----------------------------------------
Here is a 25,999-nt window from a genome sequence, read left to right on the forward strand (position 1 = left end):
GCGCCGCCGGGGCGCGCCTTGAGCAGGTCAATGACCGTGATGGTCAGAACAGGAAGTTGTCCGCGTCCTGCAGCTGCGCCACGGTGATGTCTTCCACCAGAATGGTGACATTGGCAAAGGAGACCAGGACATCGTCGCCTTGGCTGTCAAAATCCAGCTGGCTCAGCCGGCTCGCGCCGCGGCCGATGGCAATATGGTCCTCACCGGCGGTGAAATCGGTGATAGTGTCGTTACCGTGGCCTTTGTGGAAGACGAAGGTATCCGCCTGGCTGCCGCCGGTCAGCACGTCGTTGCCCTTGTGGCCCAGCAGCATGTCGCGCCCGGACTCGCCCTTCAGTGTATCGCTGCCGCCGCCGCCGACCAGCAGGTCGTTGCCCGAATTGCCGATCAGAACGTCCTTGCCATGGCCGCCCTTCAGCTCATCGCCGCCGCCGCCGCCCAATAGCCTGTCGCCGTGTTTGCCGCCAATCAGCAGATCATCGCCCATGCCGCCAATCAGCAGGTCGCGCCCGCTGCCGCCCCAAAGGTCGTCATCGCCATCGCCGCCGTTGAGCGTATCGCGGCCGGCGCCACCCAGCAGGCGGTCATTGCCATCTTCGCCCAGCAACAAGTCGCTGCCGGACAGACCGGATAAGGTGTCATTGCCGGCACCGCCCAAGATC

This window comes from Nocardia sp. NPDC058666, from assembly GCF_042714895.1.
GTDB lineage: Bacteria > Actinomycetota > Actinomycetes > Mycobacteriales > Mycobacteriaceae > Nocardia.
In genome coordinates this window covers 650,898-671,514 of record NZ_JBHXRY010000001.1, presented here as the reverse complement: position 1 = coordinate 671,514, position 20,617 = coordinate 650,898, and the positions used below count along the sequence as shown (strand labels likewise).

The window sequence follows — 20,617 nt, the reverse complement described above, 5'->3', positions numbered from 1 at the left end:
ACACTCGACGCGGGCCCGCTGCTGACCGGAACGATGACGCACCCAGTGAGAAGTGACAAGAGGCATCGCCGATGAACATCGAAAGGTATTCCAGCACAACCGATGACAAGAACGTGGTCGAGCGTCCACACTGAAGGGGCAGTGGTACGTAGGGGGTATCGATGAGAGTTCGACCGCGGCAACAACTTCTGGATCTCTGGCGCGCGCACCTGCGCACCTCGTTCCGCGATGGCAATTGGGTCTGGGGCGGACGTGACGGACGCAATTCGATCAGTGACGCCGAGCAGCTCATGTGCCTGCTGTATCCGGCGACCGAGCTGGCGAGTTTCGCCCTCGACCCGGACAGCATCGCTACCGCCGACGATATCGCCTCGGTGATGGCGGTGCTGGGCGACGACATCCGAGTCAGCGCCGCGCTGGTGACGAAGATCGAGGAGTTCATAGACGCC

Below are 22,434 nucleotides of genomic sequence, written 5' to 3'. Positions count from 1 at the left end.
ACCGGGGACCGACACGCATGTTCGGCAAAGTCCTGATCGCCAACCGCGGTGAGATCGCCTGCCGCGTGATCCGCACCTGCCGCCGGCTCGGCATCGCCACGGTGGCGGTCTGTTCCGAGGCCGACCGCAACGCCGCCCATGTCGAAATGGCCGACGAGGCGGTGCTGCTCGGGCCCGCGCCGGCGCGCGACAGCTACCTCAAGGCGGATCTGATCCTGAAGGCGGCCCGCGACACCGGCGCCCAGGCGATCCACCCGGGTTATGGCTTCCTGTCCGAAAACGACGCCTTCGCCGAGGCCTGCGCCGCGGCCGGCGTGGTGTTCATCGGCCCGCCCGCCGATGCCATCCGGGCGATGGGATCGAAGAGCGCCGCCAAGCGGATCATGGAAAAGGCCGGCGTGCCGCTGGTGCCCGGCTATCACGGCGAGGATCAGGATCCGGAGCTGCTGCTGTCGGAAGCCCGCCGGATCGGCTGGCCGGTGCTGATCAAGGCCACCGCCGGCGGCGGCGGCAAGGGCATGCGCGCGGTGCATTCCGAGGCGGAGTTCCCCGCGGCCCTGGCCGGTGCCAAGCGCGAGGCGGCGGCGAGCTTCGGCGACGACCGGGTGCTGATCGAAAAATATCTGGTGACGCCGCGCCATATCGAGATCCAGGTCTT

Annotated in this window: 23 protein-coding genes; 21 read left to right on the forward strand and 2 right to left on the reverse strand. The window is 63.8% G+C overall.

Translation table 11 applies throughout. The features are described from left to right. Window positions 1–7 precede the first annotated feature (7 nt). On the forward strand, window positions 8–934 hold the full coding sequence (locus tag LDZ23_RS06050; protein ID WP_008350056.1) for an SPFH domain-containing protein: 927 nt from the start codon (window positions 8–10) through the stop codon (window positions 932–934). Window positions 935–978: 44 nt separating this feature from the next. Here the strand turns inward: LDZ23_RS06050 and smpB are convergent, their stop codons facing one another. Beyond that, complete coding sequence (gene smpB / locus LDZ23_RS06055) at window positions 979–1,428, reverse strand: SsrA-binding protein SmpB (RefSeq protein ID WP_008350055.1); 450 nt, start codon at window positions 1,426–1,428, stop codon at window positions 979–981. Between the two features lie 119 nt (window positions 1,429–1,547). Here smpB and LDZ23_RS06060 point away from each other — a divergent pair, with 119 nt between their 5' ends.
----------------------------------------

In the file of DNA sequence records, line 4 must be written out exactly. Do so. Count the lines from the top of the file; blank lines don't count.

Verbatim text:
GTDB lineage: Bacteria > Actinomycetota > Actinomycetes > Mycobacteriales > Mycobacteriaceae > Nocardia.